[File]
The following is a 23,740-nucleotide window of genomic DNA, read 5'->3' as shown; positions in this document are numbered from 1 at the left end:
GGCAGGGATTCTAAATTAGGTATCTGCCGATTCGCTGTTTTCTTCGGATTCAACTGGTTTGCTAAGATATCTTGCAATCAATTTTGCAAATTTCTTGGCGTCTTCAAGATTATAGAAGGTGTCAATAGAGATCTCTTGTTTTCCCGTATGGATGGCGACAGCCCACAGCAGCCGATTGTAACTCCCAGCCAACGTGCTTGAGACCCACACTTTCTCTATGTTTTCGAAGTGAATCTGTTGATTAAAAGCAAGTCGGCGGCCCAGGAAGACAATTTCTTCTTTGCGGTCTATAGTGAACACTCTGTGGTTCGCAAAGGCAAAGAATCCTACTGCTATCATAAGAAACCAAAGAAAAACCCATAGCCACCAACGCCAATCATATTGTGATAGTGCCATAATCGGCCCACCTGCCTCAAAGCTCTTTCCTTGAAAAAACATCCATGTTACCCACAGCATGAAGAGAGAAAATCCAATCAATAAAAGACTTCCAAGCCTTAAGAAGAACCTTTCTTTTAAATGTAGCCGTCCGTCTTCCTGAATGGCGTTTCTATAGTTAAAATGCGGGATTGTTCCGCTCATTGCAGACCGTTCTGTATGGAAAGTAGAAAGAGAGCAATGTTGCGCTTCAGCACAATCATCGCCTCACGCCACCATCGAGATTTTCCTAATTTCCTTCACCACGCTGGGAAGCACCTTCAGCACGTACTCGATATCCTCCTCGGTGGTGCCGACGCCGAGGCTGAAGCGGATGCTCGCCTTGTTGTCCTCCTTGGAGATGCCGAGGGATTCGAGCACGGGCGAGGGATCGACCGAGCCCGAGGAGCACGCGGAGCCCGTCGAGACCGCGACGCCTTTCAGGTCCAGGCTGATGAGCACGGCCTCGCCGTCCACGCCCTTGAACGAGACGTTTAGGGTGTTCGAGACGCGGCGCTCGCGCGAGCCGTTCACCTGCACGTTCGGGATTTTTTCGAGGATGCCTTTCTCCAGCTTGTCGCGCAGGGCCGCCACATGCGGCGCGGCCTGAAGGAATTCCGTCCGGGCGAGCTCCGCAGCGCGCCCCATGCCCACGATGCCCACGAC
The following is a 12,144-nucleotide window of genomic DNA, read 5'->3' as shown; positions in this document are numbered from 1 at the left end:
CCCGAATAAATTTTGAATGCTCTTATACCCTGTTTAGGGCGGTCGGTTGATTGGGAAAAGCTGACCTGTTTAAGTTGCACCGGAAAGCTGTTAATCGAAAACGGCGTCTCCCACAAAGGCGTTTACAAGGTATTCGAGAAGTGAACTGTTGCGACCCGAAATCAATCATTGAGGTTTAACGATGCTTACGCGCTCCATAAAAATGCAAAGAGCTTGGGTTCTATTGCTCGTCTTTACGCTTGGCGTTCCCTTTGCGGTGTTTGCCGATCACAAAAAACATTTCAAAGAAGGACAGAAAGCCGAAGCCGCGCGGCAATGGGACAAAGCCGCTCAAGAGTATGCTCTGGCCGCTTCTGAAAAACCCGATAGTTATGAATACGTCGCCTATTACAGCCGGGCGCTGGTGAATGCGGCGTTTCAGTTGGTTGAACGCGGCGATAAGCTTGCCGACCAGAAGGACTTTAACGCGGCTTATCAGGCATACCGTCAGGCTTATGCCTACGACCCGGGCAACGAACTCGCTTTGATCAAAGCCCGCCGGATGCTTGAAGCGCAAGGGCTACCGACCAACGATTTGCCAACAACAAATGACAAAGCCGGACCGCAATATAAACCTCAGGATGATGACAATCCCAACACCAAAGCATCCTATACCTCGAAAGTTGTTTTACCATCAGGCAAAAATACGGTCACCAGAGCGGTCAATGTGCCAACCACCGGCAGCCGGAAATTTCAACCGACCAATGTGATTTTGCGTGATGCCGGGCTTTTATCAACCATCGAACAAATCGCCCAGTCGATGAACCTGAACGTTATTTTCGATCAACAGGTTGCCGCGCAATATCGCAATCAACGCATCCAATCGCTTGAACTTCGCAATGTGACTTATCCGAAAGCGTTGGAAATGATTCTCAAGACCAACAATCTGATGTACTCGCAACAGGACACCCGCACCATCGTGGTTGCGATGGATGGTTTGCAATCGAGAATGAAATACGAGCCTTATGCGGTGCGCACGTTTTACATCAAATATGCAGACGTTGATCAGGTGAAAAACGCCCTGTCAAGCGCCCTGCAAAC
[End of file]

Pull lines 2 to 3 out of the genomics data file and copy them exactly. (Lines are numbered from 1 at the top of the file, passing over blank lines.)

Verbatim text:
GGCAGGGATTCTAAATTAGGTATCTGCCGATTCGCTGTTTTCTTCGGATTCAACTGGTTTGCTAAGATATCTTGCAATCAATTTTGCAAATTTCTTGGCGTCTTCAAGATTATAGAAGGTGTCAATAGAGATCTCTTGTTTTCCCGTATGGATGGCGACAGCCCACAGCAGCCGATTGTAACTCCCAGCCAACGTGCTTGAGACCCACACTTTCTCTATGTTTTCGAAGTGAATCTGTTGATTAAAAGCAAGTCGGCGGCCCAGGAAGACAATTTCTTCTTTGCGGTCTATAGTGAACACTCTGTGGTTCGCAAAGGCAAAGAATCCTACTGCTATCATAAGAAACCAAAGAAAAACCCATAGCCACCAACGCCAATCATATTGTGATAGTGCCATAATCGGCCCACCTGCCTCAAAGCTCTTTCCTTGAAAAAACATCCATGTTACCCACAGCATGAAGAGAGAAAATCCAATCAATAAAAGACTTCCAAGCCTTAAGAAGAACCTTTCTTTTAAATGTAGCCGTCCGTCTTCCTGAATGGCGTTTCTATAGTTAAAATGCGGGATTGTTCCGCTCATTGCAGACCGTTCTGTATGGAAAGTAGAAAGAGAGCAATGTTGCGCTTCAGCACAATCATCGCCTCACGCCACCATCGAGATTTTCCTAATTTCCTTCACCACGCTGGGAAGCACCTTCAGCACGTACTCGATATCCTCCTCGGTGGTGCCGACGCCGAGGCTGAAGCGGATGCTCGCCTTGTTGTCCTCCTTGGAGATGCCGAGGGATTCGAGCACGGGCGAGGGATCGACCGAGCCCGAGGAGCACGCGGAGCCCGTCGAGACCGCGACGCCTTTCAGGTCCAGGCTGATGAGCACGGCCTCGCCGTCCACGCCCTTGAACGAGACGTTTAGGGTGTTCGAGACGCGGCGCTCGCGCGAGCCGTTCACCTGCACGTTCGGGATTTTTTCGAGGATGCCTTTCTCCAGCTTGTCGCGCAGGGCCGCCACATGCGGCGCGGCCTGAAGGAATTCCGTCCGGGCGAGCTCCGCAGCGCGCCCCATGCCCACGATGCCCACGAC
The following is a 12,144-nucleotide window of genomic DNA, read 5'->3' as shown; positions in this document are numbered from 1 at the left end: